I was recently invited to present at an event in Plymouth at Devonport High School for Girls. For once this wasn't me talking about pedagogy or methodology but about the actual end point that languages can take you to in the real world- how do languages contribute to getting a job? What can you really do with them?
I've told so many of the students that I've taught that languages are useful. That they help you get a job. But do they? When I'd agreed to do the presentation it suddenly struck me that I needed some actual information, not just me waffling. So I tweeted and I used Facebook and wondered what would turn up...
The Prezi below was what I used on the day before we launched into an exciting day of "language journalism". The year 8s I was presenting to were working in groups to translate Target Language articles in a variety of languages and collate them into a newspaper, using their own devices and a Language Lab. The groups then also had to prepare a "live" news report, including a foreign language interview from the scene. Alas, as so often happens, technology scuppered some of our plans (the USB ports on the computer we were using decided to malfunction), the students created some great pieces- and did some great ad-libbing as well!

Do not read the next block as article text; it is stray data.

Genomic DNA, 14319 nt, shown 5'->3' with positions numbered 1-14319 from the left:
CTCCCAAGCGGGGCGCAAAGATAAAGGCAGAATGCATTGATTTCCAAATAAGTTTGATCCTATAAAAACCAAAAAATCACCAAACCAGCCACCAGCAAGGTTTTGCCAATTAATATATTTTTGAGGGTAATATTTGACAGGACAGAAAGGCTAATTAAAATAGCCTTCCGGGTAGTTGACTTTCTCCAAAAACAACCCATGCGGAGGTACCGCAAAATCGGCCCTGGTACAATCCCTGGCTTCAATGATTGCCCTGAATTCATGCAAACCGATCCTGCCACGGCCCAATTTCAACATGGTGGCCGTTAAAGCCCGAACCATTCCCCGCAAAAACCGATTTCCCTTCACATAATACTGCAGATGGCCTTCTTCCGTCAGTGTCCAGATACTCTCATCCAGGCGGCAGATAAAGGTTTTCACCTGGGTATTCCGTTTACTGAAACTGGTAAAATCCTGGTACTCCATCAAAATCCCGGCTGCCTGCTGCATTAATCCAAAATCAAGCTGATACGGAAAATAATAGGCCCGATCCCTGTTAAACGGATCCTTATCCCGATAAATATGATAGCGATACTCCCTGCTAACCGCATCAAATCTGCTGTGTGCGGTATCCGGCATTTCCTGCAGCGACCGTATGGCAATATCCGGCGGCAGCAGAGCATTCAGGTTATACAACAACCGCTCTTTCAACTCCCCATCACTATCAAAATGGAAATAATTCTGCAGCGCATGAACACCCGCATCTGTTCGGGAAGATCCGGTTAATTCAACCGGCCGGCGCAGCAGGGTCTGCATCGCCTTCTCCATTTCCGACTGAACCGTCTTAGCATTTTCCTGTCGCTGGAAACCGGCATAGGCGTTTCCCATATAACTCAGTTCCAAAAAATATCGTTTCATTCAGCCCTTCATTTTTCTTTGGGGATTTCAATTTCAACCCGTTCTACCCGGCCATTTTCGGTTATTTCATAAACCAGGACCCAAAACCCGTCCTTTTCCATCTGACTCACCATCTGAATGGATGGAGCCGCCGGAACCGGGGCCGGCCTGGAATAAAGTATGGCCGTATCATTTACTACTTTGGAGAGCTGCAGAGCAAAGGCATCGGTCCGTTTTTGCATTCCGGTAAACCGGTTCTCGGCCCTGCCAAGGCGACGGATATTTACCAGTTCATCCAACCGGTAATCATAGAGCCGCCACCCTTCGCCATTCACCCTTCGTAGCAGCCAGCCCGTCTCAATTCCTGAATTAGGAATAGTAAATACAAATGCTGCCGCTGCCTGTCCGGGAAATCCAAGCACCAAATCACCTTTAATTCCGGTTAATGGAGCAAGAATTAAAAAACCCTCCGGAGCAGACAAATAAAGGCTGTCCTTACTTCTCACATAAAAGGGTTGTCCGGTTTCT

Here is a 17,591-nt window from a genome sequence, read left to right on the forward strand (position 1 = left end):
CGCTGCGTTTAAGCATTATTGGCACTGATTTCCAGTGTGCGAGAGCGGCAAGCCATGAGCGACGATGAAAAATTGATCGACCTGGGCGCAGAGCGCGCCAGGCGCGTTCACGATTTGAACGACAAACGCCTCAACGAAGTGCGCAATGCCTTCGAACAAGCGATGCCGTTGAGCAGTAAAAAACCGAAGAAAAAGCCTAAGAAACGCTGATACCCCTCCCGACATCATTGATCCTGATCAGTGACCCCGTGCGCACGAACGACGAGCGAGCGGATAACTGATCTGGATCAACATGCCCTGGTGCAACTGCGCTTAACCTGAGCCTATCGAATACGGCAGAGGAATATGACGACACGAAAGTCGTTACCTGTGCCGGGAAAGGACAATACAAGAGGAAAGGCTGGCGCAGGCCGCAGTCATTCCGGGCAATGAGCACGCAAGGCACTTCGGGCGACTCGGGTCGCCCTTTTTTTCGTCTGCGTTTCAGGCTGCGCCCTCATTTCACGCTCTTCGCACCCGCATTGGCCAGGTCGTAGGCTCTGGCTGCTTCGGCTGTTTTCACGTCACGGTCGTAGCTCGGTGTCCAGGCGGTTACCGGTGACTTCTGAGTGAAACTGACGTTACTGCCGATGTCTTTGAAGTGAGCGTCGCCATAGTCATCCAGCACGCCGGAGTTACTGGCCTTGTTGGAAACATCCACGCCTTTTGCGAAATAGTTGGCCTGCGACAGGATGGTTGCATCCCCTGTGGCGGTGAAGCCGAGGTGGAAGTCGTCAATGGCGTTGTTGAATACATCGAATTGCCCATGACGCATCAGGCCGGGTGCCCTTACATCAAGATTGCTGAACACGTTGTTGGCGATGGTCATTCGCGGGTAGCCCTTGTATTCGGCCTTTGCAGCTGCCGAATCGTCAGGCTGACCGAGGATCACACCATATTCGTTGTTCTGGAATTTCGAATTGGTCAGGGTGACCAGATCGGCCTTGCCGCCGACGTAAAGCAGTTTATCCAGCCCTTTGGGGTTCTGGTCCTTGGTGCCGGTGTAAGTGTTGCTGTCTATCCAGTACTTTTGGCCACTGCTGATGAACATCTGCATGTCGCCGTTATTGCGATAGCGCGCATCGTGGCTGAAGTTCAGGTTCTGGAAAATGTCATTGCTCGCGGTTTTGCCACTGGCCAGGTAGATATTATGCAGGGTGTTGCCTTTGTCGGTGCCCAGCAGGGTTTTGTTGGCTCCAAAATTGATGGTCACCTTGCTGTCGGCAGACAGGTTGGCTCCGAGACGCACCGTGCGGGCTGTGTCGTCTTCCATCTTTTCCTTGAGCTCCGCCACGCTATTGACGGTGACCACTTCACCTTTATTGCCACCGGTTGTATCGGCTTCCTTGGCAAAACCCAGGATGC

My main focus was that languages are a vital transferrable skill in a world where few people stay in the same career throughout their working lives. What do you have to offer to a potential employer? Which could a business do more rapidly, train you to speak a language or to operate in their business environment? A real no brainer there. But what surprised me from the responses I received to my social media messages was how varied the careers are of my friends, in many cases people I've studied with at school or university. Many of them would not consider themselves fluent, yet have got ahead in their chosen fields as a result of being able to offer language skills. A powerful motivator, as clearly demonstrated by the impressive statements in the evaluation document below. Journalists, lawyers, accountants, marketing agents, engineers, Human Resources, translators and diplomats. People whose job titles I don't understand but whose jobs look amazing (and terrifying in equal measures!). Generally people who have used their languages- and not just to be a language teacher!